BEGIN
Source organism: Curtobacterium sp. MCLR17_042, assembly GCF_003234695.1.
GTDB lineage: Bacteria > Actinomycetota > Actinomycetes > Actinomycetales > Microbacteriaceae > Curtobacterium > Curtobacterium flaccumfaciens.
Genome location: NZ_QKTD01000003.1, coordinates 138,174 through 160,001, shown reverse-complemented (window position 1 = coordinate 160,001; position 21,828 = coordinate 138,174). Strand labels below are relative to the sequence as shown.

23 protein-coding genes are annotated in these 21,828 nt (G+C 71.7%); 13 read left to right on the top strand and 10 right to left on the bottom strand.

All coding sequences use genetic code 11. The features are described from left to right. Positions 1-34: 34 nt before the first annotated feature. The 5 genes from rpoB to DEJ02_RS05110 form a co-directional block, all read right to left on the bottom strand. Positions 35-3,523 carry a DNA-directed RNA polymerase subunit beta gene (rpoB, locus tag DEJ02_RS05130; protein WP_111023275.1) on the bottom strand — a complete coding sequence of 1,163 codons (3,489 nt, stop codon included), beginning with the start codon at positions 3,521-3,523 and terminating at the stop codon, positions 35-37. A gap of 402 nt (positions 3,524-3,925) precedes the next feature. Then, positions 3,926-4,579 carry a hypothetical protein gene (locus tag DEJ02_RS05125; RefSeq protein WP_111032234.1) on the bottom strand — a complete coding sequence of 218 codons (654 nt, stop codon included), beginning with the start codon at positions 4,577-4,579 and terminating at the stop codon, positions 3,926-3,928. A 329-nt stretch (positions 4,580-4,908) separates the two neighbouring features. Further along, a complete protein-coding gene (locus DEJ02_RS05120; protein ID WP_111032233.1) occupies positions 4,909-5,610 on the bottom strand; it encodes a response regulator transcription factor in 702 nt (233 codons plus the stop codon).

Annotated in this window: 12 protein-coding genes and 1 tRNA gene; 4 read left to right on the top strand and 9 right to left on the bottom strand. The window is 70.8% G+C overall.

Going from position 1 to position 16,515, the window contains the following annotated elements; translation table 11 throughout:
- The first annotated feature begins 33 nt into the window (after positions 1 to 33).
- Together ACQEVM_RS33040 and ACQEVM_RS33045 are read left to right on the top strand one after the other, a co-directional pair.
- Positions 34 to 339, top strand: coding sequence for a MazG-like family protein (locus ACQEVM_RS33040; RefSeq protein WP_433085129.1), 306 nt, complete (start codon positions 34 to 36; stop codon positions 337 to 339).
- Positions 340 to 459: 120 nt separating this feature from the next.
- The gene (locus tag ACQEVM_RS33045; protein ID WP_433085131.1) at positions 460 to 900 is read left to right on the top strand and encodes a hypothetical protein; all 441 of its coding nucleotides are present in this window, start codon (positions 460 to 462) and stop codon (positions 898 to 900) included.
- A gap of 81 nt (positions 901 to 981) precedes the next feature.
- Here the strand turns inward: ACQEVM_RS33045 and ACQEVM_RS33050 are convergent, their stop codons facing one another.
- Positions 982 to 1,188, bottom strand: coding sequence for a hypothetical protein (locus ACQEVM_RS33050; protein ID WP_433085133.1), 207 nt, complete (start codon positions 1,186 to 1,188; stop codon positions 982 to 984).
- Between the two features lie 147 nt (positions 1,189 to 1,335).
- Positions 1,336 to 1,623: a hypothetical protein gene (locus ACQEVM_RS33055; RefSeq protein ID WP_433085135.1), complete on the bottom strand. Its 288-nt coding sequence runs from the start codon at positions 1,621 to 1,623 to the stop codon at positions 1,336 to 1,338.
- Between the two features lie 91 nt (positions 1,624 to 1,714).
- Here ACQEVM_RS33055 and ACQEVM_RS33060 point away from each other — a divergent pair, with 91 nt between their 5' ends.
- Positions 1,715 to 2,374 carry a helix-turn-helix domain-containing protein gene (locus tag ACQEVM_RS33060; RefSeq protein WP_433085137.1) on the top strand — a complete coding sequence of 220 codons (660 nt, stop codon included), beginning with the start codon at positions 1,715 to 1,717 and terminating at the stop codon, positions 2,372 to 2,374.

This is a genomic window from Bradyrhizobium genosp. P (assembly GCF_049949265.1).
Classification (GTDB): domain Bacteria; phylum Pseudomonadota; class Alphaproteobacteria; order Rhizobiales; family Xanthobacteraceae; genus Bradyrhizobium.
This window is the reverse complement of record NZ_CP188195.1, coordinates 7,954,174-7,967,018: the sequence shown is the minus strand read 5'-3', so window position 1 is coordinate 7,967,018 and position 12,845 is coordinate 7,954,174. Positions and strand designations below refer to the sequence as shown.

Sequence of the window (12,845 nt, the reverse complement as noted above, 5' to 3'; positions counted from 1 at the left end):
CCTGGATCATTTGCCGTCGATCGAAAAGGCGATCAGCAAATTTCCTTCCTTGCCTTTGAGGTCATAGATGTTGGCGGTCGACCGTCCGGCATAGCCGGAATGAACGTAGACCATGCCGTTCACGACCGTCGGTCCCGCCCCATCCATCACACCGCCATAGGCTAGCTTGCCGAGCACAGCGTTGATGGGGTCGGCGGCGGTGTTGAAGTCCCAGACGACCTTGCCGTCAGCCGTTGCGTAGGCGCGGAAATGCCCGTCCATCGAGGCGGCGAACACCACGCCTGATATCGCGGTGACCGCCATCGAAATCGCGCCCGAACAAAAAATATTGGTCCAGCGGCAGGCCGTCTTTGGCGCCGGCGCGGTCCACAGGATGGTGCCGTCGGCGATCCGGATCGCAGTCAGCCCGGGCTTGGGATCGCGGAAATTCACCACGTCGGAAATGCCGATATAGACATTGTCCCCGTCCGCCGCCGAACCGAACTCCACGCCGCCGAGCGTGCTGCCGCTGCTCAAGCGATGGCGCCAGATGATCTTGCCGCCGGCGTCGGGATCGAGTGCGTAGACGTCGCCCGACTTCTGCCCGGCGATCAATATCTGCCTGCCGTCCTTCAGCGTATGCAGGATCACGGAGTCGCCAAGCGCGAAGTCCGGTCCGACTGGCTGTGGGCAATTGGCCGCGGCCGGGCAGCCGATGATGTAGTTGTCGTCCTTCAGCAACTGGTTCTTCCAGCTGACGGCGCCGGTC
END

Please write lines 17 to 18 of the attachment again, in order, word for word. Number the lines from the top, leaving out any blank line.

- Positions 1,336 to 1,623: a hypothetical protein gene (locus ACQEVM_RS33055; RefSeq protein ID WP_433085135.1), complete on the bottom strand. Its 288-nt coding sequence runs from the start codon at positions 1,621 to 1,623 to the stop codon at positions 1,336 to 1,338.
- Between the two features lie 91 nt (positions 1,624 to 1,714).